No, he didn't really do that. That would be really hard.
But the Cubs' new I'm-the-President-not-the-General-Manager-dammit Theo Epstein is working hard to discourage his charges from staying out until 4 in the morning, especially the morning before a day game.
From The Chicago Tribune's Paul Sullivan:
Theo Epstein laid down the law at the Cubs Convention, stating firmly the organization would no longer tolerate players who enjoy the nightlife at the expense of getting a good night's sleep.
"It's been a factor in ruining some careers," the team president said. "And I'm sure it's been an impediment to the Cubs in winning. ... The approach we're going to have is the opposite of laissez faire. We're not just going to say, 'Oh, that's the way it is. This is Chicago. Boys will be boys. I'm sure they're going to get enough sleep and I'm sure they'll show up the next day ready to play.'
"That's a failure on the organization's part. We have to take a very proactive approach in setting a high standard."
Wouldn't you love to know which careers have been ruined? Mark Grace was famous for his Wrigleyville exploits, but it's hard to argue that his career was ruined. Kyle Farnsworth is a pretty good pitcher, but he did give up way too many home runs when he toiled for the Cubs.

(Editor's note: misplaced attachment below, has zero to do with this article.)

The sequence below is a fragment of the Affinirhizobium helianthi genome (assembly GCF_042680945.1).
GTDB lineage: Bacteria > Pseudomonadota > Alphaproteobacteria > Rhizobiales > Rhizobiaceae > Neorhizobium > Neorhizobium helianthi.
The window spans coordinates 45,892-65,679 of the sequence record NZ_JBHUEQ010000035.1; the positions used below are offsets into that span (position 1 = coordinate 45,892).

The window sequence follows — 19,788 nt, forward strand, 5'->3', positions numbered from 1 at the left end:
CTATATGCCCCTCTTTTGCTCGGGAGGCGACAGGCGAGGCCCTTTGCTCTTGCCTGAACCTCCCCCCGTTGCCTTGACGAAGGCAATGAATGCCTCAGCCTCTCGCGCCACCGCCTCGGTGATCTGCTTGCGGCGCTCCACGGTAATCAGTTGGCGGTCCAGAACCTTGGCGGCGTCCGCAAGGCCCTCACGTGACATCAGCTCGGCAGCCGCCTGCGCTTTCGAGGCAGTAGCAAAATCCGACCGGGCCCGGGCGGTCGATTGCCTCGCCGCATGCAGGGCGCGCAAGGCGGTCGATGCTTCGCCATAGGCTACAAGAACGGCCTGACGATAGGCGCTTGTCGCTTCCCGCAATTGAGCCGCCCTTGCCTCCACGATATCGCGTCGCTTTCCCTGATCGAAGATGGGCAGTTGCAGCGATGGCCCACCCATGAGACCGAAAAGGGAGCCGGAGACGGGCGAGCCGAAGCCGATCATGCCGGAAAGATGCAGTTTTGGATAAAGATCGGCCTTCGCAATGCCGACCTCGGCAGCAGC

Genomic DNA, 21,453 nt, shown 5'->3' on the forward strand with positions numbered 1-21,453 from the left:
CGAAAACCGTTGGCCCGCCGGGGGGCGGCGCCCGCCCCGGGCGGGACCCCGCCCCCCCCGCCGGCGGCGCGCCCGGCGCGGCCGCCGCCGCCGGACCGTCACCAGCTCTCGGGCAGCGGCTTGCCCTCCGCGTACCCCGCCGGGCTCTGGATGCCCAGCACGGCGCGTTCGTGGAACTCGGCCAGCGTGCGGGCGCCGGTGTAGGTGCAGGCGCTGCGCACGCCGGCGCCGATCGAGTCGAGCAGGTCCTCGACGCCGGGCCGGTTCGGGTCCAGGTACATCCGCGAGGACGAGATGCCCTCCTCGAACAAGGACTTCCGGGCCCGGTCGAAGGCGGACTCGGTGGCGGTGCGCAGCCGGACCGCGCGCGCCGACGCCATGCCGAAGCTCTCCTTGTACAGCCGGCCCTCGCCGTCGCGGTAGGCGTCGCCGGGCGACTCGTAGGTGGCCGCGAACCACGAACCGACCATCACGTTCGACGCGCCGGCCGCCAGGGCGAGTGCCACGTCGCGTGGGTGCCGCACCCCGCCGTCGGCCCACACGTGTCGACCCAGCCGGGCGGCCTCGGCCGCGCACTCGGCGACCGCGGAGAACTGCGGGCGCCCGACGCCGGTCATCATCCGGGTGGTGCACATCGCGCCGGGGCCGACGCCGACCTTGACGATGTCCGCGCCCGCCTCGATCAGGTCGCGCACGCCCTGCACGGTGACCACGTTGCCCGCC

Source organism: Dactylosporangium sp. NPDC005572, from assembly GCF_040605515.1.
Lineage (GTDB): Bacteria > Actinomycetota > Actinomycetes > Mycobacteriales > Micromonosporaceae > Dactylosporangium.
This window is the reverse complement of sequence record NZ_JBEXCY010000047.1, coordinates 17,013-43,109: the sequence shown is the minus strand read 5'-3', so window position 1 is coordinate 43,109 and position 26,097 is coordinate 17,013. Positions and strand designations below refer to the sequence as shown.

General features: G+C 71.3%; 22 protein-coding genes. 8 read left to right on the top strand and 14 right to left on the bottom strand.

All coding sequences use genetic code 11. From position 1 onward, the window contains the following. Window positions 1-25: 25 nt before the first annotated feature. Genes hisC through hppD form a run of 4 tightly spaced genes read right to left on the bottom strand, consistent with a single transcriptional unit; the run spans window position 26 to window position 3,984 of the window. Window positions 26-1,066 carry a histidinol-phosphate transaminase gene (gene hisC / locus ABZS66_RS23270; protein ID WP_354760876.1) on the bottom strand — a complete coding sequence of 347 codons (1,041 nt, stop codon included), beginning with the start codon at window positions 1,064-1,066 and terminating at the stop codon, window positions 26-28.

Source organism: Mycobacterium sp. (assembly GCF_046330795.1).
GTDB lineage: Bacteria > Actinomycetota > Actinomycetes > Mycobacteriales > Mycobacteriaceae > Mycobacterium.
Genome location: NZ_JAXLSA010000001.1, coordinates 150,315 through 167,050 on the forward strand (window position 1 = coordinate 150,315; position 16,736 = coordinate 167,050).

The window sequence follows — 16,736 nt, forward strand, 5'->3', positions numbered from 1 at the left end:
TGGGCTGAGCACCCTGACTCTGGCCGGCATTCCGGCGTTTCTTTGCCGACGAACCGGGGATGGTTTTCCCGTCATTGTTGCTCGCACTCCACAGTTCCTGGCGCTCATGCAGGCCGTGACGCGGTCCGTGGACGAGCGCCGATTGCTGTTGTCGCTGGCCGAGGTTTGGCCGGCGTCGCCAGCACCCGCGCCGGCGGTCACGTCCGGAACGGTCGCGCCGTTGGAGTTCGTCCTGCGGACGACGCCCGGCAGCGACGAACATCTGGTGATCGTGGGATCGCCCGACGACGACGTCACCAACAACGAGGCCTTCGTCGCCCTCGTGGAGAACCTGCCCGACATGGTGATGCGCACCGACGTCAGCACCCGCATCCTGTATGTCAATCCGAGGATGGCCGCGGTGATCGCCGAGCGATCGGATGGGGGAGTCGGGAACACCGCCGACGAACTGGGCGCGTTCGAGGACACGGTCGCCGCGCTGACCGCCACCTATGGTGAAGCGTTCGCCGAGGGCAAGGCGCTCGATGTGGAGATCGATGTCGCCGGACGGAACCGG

Another question: What is the opposite of laissez faire? I thought the French have a different word for everything, but if they did wouldn't Epstein have used it? He's really smart.
I don't have any doubt that late-night drinking has cost the Cubs a few games over the years ... but I'll bet it's cost their opposition a few games over the years, too. The Cubs do face a unique circumstance, playing roughly 50 day games at home each season. Obviously, if you're out getting blasted until nearly dawn, you might not be 100 percent seven or eight hours later when the plate umpire says to play.
So I applaud Theo Epstein's initiative, and wish him the best of luck. He's going to need it.